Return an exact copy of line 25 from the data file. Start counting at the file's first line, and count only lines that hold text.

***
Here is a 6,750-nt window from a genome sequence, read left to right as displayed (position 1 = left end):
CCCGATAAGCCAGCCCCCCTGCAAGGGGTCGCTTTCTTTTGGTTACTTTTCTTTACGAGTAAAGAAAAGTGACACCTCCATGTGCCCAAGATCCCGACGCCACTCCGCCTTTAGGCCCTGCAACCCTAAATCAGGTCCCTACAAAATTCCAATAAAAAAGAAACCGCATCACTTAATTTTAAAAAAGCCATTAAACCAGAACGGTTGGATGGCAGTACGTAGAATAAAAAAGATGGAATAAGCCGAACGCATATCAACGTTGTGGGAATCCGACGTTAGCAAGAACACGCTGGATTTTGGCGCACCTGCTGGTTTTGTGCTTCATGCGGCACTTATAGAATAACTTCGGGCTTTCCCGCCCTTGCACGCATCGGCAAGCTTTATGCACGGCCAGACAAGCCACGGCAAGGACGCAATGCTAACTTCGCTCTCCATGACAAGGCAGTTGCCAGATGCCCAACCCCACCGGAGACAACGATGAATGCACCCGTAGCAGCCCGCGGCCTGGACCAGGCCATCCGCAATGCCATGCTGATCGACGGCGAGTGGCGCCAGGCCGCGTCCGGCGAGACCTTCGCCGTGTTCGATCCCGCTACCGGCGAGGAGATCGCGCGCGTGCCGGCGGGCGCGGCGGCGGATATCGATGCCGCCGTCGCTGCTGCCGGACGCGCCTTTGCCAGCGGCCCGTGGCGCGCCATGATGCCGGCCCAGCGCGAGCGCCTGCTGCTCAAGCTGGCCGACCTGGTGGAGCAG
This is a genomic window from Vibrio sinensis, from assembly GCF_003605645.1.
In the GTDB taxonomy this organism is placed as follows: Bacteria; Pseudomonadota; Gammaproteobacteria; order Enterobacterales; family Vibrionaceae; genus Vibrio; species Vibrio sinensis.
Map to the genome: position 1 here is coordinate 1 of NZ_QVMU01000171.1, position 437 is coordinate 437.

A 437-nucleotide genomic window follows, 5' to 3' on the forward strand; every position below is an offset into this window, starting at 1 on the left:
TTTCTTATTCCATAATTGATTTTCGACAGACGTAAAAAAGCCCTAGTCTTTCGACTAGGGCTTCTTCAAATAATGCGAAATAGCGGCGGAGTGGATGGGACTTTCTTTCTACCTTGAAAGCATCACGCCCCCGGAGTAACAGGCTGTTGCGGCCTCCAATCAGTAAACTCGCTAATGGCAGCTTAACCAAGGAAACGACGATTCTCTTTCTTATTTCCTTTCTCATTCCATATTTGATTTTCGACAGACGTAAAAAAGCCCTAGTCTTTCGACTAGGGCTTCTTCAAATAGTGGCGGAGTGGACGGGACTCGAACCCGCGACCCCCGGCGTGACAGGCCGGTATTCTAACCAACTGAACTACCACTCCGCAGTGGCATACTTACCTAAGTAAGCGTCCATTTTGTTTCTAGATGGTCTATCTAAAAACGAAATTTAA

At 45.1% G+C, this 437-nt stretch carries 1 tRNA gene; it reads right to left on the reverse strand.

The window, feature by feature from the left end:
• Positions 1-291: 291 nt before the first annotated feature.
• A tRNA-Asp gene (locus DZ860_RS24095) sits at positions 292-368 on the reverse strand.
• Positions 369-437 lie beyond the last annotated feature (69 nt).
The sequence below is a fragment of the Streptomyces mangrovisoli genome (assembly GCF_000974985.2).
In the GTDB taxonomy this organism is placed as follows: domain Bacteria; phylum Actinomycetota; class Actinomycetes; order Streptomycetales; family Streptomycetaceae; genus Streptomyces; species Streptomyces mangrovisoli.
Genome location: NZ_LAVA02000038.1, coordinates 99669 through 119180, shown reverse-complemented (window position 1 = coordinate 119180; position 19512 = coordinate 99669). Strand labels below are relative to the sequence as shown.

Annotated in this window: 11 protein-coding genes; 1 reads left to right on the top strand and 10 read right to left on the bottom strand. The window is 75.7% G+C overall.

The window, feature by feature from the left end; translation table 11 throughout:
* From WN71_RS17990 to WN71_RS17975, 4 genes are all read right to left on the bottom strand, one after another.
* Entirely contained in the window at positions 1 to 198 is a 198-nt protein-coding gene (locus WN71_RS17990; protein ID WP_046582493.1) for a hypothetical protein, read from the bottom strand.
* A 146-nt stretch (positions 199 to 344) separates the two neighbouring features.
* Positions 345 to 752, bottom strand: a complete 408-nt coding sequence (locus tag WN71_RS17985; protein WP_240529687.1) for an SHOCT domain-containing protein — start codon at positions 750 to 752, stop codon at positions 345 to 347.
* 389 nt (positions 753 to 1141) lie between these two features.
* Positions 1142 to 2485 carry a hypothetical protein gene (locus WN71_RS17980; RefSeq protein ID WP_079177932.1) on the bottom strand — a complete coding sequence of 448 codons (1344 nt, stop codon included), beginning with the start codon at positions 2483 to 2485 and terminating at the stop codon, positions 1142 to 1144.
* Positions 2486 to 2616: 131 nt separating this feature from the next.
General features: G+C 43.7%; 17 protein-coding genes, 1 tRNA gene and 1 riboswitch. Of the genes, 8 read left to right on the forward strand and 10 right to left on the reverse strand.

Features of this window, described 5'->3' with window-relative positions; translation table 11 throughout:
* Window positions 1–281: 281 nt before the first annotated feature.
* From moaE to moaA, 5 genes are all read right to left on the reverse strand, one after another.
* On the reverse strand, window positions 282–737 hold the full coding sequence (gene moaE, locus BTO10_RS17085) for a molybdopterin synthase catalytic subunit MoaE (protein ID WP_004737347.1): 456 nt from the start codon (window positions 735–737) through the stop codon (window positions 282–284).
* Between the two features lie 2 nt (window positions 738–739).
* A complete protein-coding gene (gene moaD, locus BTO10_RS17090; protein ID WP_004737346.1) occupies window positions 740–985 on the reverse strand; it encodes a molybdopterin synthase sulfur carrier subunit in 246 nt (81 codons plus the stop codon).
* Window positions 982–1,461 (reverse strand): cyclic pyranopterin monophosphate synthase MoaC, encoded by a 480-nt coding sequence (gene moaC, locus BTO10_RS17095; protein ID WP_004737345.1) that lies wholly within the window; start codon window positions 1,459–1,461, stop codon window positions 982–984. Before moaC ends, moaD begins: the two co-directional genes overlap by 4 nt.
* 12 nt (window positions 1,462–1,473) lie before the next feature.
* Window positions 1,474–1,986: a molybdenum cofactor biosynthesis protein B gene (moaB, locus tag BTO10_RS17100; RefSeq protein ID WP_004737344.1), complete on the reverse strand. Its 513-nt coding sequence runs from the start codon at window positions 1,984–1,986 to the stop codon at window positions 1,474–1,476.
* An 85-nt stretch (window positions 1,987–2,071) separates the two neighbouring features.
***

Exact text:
General features: G+C 43.7%; 17 protein-coding genes, 1 tRNA gene and 1 riboswitch. Of the genes, 8 read left to right on the forward strand and 10 right to left on the reverse strand.